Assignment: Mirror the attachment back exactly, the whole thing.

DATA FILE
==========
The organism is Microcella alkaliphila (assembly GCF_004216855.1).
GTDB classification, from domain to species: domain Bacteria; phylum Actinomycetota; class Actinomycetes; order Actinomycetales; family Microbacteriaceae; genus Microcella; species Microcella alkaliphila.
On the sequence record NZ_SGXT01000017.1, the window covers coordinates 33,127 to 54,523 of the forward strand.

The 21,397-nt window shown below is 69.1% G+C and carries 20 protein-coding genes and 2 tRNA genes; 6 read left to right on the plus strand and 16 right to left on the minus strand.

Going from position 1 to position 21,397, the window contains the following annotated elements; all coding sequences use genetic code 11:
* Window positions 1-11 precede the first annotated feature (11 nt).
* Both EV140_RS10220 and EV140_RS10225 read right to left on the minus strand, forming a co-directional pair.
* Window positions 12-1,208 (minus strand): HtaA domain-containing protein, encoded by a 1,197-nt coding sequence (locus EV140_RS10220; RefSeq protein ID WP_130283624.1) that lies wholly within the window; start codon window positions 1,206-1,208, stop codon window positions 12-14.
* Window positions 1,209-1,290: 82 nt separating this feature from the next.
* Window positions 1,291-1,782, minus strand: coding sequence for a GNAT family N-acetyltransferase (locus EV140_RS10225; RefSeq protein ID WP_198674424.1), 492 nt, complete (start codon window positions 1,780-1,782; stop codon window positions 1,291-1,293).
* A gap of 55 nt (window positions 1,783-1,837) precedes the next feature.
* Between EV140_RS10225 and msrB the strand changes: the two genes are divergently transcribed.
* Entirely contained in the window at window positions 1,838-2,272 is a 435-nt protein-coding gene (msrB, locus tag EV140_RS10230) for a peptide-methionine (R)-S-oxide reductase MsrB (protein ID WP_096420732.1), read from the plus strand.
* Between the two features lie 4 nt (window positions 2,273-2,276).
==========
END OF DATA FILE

The organism is Microcella alkaliphila (assembly GCF_004216855.1).
GTDB classification, from domain to species: domain Bacteria; phylum Actinomycetota; class Actinomycetes; order Actinomycetales; family Microbacteriaceae; genus Microcella; species Microcella alkaliphila.
On the sequence record NZ_SGXT01000017.1, the window covers coordinates 33,127 to 54,523 of the forward strand.

The 21,397-nt window shown below is 69.1% G+C and carries 20 protein-coding genes and 2 tRNA genes; 6 read left to right on the plus strand and 16 right to left on the minus strand.

Going from position 1 to position 21,397, the window contains the following annotated elements; all coding sequences use genetic code 11:
* Window positions 1-11 precede the first annotated feature (11 nt).
* Both EV140_RS10220 and EV140_RS10225 read right to left on the minus strand, forming a co-directional pair.
* Window positions 12-1,208 (minus strand): HtaA domain-containing protein, encoded by a 1,197-nt coding sequence (locus EV140_RS10220; RefSeq protein ID WP_130283624.1) that lies wholly within the window; start codon window positions 1,206-1,208, stop codon window positions 12-14.
* Window positions 1,209-1,290: 82 nt separating this feature from the next.
* Window positions 1,291-1,782, minus strand: coding sequence for a GNAT family N-acetyltransferase (locus EV140_RS10225; RefSeq protein ID WP_198674424.1), 492 nt, complete (start codon window positions 1,780-1,782; stop codon window positions 1,291-1,293).
* A gap of 55 nt (window positions 1,783-1,837) precedes the next feature.
* Between EV140_RS10225 and msrB the strand changes: the two genes are divergently transcribed.
* Entirely contained in the window at window positions 1,838-2,272 is a 435-nt protein-coding gene (msrB, locus tag EV140_RS10230) for a peptide-methionine (R)-S-oxide reductase MsrB (protein ID WP_096420732.1), read from the plus strand.
* Between the two features lie 4 nt (window positions 2,273-2,276).